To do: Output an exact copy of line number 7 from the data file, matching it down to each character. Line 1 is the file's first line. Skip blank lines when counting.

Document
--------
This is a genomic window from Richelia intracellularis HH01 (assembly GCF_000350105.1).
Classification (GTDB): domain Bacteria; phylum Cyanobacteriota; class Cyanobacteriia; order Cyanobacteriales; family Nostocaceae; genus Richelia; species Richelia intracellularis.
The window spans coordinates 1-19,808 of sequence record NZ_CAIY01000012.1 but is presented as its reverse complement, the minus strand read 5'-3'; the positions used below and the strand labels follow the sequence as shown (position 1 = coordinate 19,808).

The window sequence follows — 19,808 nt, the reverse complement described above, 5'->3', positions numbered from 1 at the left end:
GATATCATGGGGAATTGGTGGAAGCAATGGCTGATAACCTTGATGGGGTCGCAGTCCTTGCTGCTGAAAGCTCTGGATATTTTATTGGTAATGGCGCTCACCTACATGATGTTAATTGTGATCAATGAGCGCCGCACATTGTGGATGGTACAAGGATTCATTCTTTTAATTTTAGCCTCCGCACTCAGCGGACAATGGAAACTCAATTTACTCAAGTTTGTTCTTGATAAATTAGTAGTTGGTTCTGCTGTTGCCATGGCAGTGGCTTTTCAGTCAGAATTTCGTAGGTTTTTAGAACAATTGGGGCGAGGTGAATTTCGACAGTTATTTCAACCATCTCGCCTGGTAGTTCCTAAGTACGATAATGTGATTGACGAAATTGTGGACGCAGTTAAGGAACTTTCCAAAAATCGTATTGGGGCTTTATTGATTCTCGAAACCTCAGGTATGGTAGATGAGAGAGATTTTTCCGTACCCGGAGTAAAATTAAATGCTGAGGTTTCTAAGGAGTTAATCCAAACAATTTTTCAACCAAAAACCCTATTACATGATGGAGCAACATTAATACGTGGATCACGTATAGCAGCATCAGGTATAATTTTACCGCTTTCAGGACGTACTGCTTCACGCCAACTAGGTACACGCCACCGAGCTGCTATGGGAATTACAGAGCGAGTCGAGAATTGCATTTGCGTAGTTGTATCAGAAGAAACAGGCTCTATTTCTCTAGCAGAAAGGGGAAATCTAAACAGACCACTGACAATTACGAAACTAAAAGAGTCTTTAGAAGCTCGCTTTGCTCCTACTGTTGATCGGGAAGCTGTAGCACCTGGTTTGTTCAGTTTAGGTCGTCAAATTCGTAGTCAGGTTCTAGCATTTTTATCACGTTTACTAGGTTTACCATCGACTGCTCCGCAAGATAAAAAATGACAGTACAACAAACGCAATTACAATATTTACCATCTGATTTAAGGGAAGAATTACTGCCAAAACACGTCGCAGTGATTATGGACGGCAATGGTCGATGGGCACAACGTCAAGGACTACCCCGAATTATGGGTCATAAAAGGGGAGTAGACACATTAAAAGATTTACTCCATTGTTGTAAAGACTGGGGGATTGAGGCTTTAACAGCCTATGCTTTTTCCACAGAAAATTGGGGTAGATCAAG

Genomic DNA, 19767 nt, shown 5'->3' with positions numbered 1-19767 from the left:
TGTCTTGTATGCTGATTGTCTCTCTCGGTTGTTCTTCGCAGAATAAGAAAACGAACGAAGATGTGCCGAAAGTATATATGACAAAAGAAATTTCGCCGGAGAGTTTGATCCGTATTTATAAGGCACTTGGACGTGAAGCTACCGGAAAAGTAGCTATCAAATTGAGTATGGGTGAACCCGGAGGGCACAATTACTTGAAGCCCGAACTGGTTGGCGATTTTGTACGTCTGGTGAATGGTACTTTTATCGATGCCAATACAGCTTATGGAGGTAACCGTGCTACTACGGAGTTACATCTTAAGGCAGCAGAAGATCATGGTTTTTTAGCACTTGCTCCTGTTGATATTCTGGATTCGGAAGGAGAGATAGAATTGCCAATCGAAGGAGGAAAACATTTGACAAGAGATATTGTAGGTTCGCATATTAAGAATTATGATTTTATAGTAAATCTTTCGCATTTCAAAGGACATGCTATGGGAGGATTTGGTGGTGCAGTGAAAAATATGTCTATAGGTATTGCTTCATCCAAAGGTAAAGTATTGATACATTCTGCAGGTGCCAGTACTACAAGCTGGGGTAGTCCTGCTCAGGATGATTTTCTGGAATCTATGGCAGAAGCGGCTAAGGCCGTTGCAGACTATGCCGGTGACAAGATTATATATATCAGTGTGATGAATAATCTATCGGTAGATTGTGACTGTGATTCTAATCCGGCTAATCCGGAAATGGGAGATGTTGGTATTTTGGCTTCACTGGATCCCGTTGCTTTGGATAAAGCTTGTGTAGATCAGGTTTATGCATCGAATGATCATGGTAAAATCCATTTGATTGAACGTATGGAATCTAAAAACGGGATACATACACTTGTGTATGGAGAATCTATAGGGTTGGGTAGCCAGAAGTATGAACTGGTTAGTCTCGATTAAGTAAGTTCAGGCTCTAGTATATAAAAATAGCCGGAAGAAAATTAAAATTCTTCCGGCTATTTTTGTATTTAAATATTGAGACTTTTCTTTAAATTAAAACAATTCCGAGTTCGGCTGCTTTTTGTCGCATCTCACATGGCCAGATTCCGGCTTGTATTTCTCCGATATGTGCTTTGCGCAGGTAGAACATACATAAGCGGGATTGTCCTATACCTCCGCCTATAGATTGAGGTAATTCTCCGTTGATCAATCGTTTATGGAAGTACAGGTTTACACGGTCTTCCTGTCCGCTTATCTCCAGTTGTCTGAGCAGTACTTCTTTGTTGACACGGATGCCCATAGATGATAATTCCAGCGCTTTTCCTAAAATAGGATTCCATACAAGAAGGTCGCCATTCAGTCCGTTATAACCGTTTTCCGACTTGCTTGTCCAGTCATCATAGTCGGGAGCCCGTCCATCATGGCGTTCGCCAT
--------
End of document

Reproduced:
TGTCTTGTATGCTGATTGTCTCTCTCGGTTGTTCTTCGCAGAATAAGAAAACGAACGAAGATGTGCCGAAAGTATATATGACAAAAGAAATTTCGCCGGAGAGTTTGATCCGTATTTATAAGGCACTTGGACGTGAAGCTACCGGAAAAGTAGCTATCAAATTGAGTATGGGTGAACCCGGAGGGCACAATTACTTGAAGCCCGAACTGGTTGGCGATTTTGTACGTCTGGTGAATGGTACTTTTATCGATGCCAATACAGCTTATGGAGGTAACCGTGCTACTACGGAGTTACATCTTAAGGCAGCAGAAGATCATGGTTTTTTAGCACTTGCTCCTGTTGATATTCTGGATTCGGAAGGAGAGATAGAATTGCCAATCGAAGGAGGAAAACATTTGACAAGAGATATTGTAGGTTCGCATATTAAGAATTATGATTTTATAGTAAATCTTTCGCATTTCAAAGGACATGCTATGGGAGGATTTGGTGGTGCAGTGAAAAATATGTCTATAGGTATTGCTTCATCCAAAGGTAAAGTATTGATACATTCTGCAGGTGCCAGTACTACAAGCTGGGGTAGTCCTGCTCAGGATGATTTTCTGGAATCTATGGCAGAAGCGGCTAAGGCCGTTGCAGACTATGCCGGTGACAAGATTATATATATCAGTGTGATGAATAATCTATCGGTAGATTGTGACTGTGATTCTAATCCGGCTAATCCGGAAATGGGAGATGTTGGTATTTTGGCTTCACTGGATCCCGTTGCTTTGGATAAAGCTTGTGTAGATCAGGTTTATGCATCGAATGATCATGGTAAAATCCATTTGATTGAACGTATGGAATCTAAAAACGGGATACATACACTTGTGTATGGAGAATCTATAGGGTTGGGTAGCCAGAAGTATGAACTGGTTAGTCTCGATTAAGTAAGTTCAGGCTCTAGTATATAAAAATAGCCGGAAGAAAATTAAAATTCTTCCGGCTATTTTTGTATTTAAATATTGAGACTTTTCTTTAAATTAAAACAATTCCGAGTTCGGCTGCTTTTTGTCGCATCTCACATGGCCAGATTCCGGCTTGTATTTCTCCGATATGTGCTTTGCGCAGGTAGAACATACATAAGCGGGATTGTCCTATACCTCCGCCTATAGATTGAGGTAATTCTCCGTTGATCAATCGTTTATGGAAGTACAGGTTTACACGGTCTTCCTGTCCGCTTATCTCCAGTTGTCTGAGCAGTACTTCTTTGTTGACACGGATGCCCATAGATGATAATTCCAGCGCTTTTCCTAAAATAGGATTCCATACAAGAAGGTCGCCATTCAGTCCGTTATAACCGTTTTCCGACTTGCTTGTCCAGTCATCATAGTCGGGAGCCCGTCCATCATGGCGTTCGCCAT